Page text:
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Ministry of Defence Admits DU May Damage Health

In an abrupt turnaround from its previous position, the Ministry of Defence is to carry out an inquiry into the potential effects on the health of the Armed Forces handling DU ammunition.
The Ministry of Defence has always refused to accept any conclusive link between cancer and the use of DU ammunition. However, after recommendations from the Royal Society (see below), the Ministry has now decided to conduct a study "to identify any links between exposure to depleted uranium and ill health", including a review of the "effects of depleted uranium inhalation on the pulmonary lymph nodes". The Ministry of Defence inquiry will cover the effects of used DU shells on soil and marine environments. A key development is that the inquiry will also investigate safer alternatives to the use of DU.
The MoD was still keen to stress that it believed "DU munitions to pose an actual health risk under only the most extreme of conditions". However given that is was only last October that Geoffrey Hoon, the Secretary of State for Defence said "that recent hysteria over the impact of firing DU on health and the environment was without factual foundation" it is clear that their hand has been forced to at least give the appearance of concern.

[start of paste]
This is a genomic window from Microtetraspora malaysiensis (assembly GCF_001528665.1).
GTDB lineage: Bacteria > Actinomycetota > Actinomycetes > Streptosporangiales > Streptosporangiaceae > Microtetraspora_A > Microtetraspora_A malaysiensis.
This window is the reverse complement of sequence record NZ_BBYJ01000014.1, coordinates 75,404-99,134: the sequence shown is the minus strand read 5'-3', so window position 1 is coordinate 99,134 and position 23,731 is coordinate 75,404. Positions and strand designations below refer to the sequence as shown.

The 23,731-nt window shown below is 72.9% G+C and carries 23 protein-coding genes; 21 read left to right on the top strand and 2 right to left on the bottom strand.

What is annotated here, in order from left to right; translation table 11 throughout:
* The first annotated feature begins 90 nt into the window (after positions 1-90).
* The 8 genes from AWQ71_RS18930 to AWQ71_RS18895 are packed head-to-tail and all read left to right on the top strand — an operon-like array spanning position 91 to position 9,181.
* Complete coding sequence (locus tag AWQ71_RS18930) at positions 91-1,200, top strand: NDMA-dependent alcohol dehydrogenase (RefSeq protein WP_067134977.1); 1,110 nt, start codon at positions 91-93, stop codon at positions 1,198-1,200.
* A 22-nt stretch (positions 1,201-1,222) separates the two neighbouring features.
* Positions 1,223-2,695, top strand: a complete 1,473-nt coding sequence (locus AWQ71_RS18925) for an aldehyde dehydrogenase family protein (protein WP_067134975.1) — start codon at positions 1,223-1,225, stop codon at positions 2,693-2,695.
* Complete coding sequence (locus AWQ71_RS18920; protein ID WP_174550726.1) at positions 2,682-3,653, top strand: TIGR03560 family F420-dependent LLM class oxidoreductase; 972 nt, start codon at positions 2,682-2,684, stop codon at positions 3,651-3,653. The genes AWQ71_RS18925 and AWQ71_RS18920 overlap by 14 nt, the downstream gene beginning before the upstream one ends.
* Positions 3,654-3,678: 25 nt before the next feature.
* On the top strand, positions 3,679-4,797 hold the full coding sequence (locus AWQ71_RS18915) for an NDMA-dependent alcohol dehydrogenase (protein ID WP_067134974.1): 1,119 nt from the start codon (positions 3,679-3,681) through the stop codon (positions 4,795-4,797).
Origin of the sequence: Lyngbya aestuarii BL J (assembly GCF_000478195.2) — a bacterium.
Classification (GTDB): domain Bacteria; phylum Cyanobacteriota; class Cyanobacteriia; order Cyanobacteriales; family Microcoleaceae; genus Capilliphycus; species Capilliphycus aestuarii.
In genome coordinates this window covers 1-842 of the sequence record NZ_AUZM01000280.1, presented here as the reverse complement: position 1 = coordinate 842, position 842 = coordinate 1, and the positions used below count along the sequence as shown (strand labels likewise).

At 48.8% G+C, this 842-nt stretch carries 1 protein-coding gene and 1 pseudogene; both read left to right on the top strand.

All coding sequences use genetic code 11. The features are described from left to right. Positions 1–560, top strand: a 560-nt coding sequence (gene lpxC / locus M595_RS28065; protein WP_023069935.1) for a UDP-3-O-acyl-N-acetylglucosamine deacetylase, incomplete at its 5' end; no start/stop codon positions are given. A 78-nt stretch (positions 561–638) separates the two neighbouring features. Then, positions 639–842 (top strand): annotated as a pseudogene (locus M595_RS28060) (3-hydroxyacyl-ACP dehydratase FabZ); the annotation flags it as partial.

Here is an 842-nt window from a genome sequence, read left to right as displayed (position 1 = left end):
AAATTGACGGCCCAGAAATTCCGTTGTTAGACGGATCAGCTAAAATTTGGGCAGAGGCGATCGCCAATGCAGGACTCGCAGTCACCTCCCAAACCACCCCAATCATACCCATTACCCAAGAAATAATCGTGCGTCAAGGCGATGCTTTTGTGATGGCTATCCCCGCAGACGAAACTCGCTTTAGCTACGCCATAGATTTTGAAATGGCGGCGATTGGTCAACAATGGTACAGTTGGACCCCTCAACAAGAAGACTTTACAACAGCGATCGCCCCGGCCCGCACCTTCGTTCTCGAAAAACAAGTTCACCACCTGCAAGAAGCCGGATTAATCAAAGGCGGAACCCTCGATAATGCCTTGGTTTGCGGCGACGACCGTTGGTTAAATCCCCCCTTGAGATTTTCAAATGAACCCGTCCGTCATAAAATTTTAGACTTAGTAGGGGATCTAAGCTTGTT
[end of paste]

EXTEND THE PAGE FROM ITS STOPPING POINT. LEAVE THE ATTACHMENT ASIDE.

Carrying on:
Anti-DU campaigners are advised not to get too excited however. As many recent reports, including those of the Royal Society and UNEP, have shown the data used is often inadequate or biased and have the tendency to find only what those commissioning them want to find. The MoD makes it clear that is has no intention of stopping the use of DU munitions whatever the outcome of the research but instead states that "DU will remain in the UK inventory for the foreseeable future" and indeed that there"is a need…to extend the capability of those DU munitions currently available to the UK Armed Forces."
As Ray Bristow, of The Gulf War Veterans and Families Association, points out internal studies have been available to the military since 1990 that concluded that DU was harmful to the health of combatants of both sides in addition to the local civilian population and the environment. The MoD has always chosen to ignore such reports in the past as well as mounting evidence of ill health in soldiers who served in the Gulf and Balkan wars and the Iraqi population. While campaigners should be proud of the fact that through their efforts the ill effects and environmental contamination of DU are being exposed we must always be vigilant for attempts at official whitewashing of facts and sidelining of public concerns.
The Ministry of Defence press release and research proposal can be found at:

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From CADU News 10: Spring 2002

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Page last updated: January 28, 2003